They didn’t fight her or bully her. Instead, she was invited to the Gender & Sexualities Alliance (GSA) club at her school. Eva thinks she was targeted, and that’s not a crazy idea. Teachers in California have shared recruiting tactics, including “stalking” students’ Google searches or conversations for any indication they might be open to joining the faculty-advised, student-led clubs.
Grace began going to the weekly unsupervised lunchtime meetings, listening to other kids from her middle school and high school talk about sex, gender, and how they felt uncomfortable in their bodies.
Being a 12-year-old girl, Grace felt uncomfortable in her body too. She also didn’t like the tights, short shorts, and crop tops that other middle school girls were wearing.
“I believe strongly in modesty,” she said. “I started to associate womanhood with being sexualized. I wasn’t even really thinking male vs. female, but non-sexual vs. sexual.”
She thought maybe she was agender, which means not identifying with either sex. But as time went on, Grace realized she’d prefer to be male. After all, she’d love to be as tall and strong as her brother. And it seemed like all she needed was some testosterone.
“Nobody in the GSA club had gotten prescription hormones yet because we were all fairly young,” she said. “Nobody knew about all the side effects of giving girls testosterone—the bone demineralization, increased rate of cancer, heart attacks, and vaginal atrophy.”
Instead, what everyone talked about was the drama of coming out.
National Coming Out Day is October 11, and it has expanded to include National Coming Out Week and even National Coming Out Month.
“All my friends on social media and I were going around with each other, dramatizing coming out,” Grace said. “I made it way more dramatic than it had to be. I emailed my parents with my announcement and my pronouns.”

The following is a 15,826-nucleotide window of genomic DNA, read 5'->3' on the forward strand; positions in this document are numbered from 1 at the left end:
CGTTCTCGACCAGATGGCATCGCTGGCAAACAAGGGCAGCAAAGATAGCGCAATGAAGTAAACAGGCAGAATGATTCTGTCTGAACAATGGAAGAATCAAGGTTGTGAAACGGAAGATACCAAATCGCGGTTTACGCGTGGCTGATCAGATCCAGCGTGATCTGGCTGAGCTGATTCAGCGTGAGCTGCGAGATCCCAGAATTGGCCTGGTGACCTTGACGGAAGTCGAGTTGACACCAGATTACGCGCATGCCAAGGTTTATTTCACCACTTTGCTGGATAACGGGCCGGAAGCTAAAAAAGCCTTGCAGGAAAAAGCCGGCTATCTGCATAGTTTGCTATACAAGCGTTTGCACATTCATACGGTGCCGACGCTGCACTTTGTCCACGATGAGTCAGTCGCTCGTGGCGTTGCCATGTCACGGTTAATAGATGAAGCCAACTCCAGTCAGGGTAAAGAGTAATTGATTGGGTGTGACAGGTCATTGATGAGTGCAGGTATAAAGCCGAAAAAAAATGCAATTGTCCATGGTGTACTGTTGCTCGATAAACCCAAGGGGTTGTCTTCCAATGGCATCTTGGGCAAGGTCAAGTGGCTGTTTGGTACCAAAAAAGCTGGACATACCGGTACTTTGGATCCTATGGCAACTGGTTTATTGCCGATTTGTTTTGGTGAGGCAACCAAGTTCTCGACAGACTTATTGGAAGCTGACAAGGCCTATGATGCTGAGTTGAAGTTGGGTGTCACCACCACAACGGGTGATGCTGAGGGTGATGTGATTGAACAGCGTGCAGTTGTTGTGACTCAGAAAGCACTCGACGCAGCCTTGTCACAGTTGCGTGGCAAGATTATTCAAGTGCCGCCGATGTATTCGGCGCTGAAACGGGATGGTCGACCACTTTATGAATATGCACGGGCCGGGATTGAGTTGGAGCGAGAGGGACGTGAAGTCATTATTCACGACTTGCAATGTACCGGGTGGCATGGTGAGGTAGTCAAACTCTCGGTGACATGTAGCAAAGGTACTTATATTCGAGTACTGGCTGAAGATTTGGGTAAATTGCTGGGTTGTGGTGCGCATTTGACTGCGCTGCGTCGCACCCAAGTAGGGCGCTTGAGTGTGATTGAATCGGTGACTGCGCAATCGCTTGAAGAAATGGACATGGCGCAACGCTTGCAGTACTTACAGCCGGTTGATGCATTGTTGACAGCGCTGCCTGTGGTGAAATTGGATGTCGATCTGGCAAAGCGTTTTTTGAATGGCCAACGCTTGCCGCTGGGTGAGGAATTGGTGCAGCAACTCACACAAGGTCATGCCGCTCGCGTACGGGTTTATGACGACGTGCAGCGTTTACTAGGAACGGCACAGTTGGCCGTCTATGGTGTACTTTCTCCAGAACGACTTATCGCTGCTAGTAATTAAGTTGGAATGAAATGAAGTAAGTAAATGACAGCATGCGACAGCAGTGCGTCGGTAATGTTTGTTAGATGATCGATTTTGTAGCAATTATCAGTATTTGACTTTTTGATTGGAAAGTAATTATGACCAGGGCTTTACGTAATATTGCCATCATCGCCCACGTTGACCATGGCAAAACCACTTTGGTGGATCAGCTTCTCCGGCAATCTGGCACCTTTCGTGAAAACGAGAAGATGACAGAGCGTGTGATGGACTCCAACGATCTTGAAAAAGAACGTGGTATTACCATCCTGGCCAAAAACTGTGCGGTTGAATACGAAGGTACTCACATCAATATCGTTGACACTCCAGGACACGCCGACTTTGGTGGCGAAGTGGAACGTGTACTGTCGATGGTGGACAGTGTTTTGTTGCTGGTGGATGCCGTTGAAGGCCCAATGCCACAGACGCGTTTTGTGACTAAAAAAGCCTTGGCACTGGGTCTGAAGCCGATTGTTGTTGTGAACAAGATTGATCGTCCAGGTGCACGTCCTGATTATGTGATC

She’d already asked to cut her hair short and quit wearing skirts, but that was all the warning Seth and Eva had.
“It was a nightmare,” Eva said. “I’ve never suffered from anxiety before, but the first two weeks [after Grace’s announcement] I didn’t eat or sleep.” She couldn’t believe this was happening—didn’t kids who identified as transgender come from broken families or abusive childhoods?
Eva took Grace to the school counselor, to the pediatrician, to the principal. “They all tell you you have to affirm or your child will commit suicide,” Eva said. “But my background is in education and psychology, and I knew that didn’t make sense. I could think of 15 reasons [other than being transgender] why a young girl might do this.”
It took two weeks before she found her first ray of hope. “It was a blog run by liberals, but it had all kinds of gender-critical resources,” she said. “I found it in the middle of the night, and I just started crying. I was like, I’m not crazy.”
Theology of Gender
That website was a confirmation of what Eva already knew.
“My husband and I talked it through,” she said. “What do we know about God? We know he created us male and female. Are there true transgender people? Well, if there are, they’d be in the Bible. What about eunuchs? Jesus is certainly aware of bodily brokenness—he acknowledges people born as eunuchs in Matthew 19:12—but two distinct sexes are his good design. . . . So if we believe God is sovereign and doesn’t make mistakes, what does this mean for us?”
She couldn’t find many Christian resources—and while there are some now, they’re still few and far between (and not always allowed on Amazon). Her pastors weren’t able to help much, either. “The church helped us find a therapist, which was huge,” Eva said. “But otherwise, we did not get much support. . . . No one at the church had any guidance for us at all. I understand that, because this was all out of left field for everyone. But instead of feeling like we were working together to figure this out, I felt mostly abandoned and ignored.”
Although many Christians know someone who is struggling with gender identity, few churches are well-equipped with policies, counseling, or a deep theology of identity. The transgender movement is both young—entering the mainstream around 2015 when Bruce Jenner announced his transition to Caitlyn—and constantly evolving. Even more confusing, the transgender questions and assumptions are different from the homosexual ones.
The question isn’t “Whom do I love?” but rather “What does it mean to be human?” said Mike McGarry, founder of Youth Pastor Theologian. “The gender identity conversation is really about the created order, and turning it upside down.”